The Terror Journal

A Journal on Terrorism and Genocide

A false move on Guantanamo by Obama

Barack ObamaThe executive orders President Obama signed Thursday regarding the detention and interrogation of detainees in the War on Terror reflect an emerging Obama style: What is said is more rhetorical than illuminating—and what is most important is left unsaid.

Take Guantanamo Bay, the oft-maligned subject of the first order. In announcing the closure of the prison there, the president forcefully asserted that he was following through on a campaign commitment. But the order only promises that the facility will be closed within a year—a nonbinding deadline Obama could extend simply by signing another order. That’s not exactly the immediate shuttering his antiwar base was clamoring for, and such delay would be intolerable if Obama really believed Gitmo were the travesty he has portrayed it as.

Moreover, the physical facility itself is of only symbolic importance. The underlying question is what to do with the detainees held there. On that, the executive orders tell us precious little.

There are about 245 alien enemy combatants currently in detention. Of these, 21 have been formally accused of war crimes, charges that were to be tried by military commission under Bush policies codified by congressional statutes. With respect to these detainees, the executive orders accomplish exactly nothing.

The military commissions have already been suspended for four months (at Obama’s request, granted by the military court) to allow the new administration to study the system. As a candidate, Obama criticized commission trials for falling short on due-process guarantees, but in truth the governing procedures are rich with defendant protections, and the president has stopped short of explaining what he would do differently.

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For now, the broader issue of detention is an area for study rather than action. Obama created a task force that will consider what to do with terrorists captured after Gitmo is closed. And in another show of symbolism over substance, the president directed the CIA to shut down any of the so-called black-site prisons that, with the cooperation of our allies throughout the world, the agency may have been using to hold and question high-level al-Qaeda captives. In reality, it is likely that any such prisoners were transferred to Gitmo long ago. Left unanswered are the salient questions of where the current detainees will be held once Gitmo closes; whether they will be tried and, if so, where; and whether a new system will be designed to adjudicate the legal validity of detention.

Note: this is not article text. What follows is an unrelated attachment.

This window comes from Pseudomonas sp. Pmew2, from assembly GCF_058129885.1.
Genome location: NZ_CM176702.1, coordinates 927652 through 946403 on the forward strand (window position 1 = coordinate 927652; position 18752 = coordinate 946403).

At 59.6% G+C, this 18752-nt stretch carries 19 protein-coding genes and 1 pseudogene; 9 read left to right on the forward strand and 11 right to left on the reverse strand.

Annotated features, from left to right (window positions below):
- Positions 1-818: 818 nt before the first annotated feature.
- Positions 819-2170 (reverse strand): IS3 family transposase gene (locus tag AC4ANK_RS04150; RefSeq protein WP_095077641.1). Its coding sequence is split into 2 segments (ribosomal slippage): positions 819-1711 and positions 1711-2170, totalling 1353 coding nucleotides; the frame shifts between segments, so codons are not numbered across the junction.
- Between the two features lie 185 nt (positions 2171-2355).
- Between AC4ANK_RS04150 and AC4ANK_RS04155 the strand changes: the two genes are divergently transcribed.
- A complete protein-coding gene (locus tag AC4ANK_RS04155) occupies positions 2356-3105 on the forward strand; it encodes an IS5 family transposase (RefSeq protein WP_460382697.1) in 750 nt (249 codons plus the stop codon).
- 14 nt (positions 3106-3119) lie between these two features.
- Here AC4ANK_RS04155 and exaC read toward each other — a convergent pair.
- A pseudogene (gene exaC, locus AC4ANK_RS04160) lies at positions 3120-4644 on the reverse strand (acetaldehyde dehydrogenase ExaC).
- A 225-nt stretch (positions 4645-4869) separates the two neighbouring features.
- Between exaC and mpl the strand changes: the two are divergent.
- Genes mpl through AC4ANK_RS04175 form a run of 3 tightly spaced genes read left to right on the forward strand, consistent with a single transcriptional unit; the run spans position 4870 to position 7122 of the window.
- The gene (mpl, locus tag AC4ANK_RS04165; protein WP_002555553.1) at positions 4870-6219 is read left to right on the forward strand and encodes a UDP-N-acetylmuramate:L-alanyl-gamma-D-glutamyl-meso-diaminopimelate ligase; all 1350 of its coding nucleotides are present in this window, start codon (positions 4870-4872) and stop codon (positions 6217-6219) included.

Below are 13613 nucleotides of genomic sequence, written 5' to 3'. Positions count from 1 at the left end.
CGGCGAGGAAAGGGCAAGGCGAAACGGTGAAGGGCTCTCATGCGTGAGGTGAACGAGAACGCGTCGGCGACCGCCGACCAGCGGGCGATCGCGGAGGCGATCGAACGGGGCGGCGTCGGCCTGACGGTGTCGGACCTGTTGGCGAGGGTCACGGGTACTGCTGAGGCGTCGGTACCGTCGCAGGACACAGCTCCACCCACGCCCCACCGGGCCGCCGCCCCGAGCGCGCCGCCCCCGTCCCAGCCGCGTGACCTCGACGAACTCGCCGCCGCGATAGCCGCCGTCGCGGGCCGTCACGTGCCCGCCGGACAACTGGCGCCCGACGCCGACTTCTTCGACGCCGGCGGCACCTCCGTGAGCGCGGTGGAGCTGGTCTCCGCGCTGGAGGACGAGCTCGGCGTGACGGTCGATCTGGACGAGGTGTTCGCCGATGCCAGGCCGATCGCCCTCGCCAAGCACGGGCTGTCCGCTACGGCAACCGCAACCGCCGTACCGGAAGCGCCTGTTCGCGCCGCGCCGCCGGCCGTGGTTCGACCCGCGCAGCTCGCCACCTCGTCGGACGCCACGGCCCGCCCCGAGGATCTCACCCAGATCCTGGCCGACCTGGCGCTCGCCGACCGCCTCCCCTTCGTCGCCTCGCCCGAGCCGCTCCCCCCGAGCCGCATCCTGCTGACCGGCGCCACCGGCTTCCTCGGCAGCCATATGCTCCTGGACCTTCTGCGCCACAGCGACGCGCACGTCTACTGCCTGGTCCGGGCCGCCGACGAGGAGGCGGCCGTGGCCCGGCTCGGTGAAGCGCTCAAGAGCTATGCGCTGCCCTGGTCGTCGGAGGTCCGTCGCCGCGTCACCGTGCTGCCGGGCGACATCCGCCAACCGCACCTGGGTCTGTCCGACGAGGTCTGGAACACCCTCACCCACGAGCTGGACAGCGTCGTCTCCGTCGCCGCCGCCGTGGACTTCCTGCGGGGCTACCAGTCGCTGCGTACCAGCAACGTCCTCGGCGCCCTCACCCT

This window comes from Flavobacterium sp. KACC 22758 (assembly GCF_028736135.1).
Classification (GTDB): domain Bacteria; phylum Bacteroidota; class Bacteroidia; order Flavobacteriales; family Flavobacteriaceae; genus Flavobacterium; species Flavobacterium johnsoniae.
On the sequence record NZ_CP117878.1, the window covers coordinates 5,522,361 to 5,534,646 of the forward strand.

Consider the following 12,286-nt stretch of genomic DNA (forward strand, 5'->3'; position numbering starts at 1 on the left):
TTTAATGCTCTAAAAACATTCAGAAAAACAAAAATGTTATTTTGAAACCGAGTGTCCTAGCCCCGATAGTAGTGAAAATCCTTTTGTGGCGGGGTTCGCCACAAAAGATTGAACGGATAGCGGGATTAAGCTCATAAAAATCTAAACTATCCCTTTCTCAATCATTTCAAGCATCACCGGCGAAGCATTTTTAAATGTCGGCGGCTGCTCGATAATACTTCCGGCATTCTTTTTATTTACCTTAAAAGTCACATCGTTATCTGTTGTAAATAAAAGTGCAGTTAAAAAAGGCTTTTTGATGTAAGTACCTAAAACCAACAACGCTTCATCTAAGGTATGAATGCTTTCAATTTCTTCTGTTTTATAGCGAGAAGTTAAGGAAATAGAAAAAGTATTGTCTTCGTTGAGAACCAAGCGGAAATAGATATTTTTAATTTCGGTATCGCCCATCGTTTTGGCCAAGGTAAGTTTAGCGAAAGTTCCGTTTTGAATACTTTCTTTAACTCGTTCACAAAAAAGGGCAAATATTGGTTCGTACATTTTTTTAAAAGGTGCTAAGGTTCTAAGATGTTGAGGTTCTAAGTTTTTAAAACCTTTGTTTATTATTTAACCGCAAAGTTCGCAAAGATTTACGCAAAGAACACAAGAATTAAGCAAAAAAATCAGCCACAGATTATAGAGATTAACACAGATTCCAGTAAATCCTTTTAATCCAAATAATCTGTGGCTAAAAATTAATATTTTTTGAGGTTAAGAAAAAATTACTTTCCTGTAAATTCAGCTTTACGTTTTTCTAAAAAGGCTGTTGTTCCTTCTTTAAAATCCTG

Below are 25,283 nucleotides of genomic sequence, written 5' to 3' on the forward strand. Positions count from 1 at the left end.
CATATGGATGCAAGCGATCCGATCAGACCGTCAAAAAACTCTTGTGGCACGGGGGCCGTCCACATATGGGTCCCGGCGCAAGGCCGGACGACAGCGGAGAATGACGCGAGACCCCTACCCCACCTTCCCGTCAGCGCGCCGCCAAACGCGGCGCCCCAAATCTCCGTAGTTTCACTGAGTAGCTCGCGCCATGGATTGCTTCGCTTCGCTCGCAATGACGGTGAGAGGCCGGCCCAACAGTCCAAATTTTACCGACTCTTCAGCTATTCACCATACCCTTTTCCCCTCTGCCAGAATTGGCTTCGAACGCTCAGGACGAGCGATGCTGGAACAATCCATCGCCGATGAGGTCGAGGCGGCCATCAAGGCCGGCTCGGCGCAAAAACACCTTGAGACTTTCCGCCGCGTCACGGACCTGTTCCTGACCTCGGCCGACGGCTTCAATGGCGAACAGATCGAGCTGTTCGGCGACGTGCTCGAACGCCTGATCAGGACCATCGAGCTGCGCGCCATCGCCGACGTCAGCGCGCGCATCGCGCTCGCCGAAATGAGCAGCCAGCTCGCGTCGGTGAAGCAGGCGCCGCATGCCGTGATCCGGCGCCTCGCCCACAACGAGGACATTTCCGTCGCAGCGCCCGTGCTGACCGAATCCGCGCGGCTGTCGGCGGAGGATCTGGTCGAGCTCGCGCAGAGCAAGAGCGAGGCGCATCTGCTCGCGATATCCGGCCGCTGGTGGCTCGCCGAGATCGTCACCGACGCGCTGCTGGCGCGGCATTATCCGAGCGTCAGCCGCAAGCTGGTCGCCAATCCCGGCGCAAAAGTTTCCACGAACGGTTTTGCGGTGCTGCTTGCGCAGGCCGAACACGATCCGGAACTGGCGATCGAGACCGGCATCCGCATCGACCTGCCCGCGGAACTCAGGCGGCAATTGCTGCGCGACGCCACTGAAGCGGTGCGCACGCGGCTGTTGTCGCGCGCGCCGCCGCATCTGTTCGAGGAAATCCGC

Refreshingly, President Obama acknowledges that we are “a nation at war”—a proposition disputed by many of his core supporters, who see Islamist terror as a mere law-enforcement challenge. As a candidate, he railed against indefinite detention and praised the Clinton-era approach of trying terrorists in civilian courts. Now responsible for national security, Obama has come around to the understanding that there are people who, though known to pose grave danger, cannot be tried because our intelligence is not usable in civilian court. So while his administration studies this conundrum, he will continue to hold those detainees indefinitely. And though he will burn up the diplomatic phone lines trying to repatriate them, Obama must realize that other countries are not tripping over themselves to take on the vexing problems he’d like to unload.

On interrogations, a new order instructs all American personnel, including intelligence agencies, to follow guidelines in the Army Field Manual, which proscribes “enhanced” questioning tactics that involve physical abuse, threats, and other forms of coercion. This is obviously a sop to the waterboarding demagogues, who continue to smear the Bush administration as systematic torturers. Again, there is less than meets the eye. Administration spokesmen anonymously concede that Obama could issue another order permitting unspecified enhanced tactics in special cases—and that elements of the intelligence community, mindful that al-Qaeda trains its operatives to resist interrogation, are pressing for exactly such license.

So to summarize: We’d love to close Guantanamo, but we can’t right now; we’d love to transfer detainees out of Guantanamo, but other countries don’t want them; we’d love to give every detainee a civilian trial, but we don’t have enough evidence; we’d love to release the detainees we can’t charge with crimes, but our intelligence tells us they’re dangerous, so doing so would be irresponsible; and we’d love to stick to the highly civilized, detainee-friendly interrogation practices approved by the Army Field Manual, but every now and then there may be an emergency when something more severe is warranted.

Underneath all the lofty rhetoric, we’re gratified to see that this is change George W. Bush could believe in.

Source: National Review

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One Response

  1. Shimmy says:

    Guantánamo still has its wonderstruck face and its body, the best of promised lands. It is an unfinished adventure.

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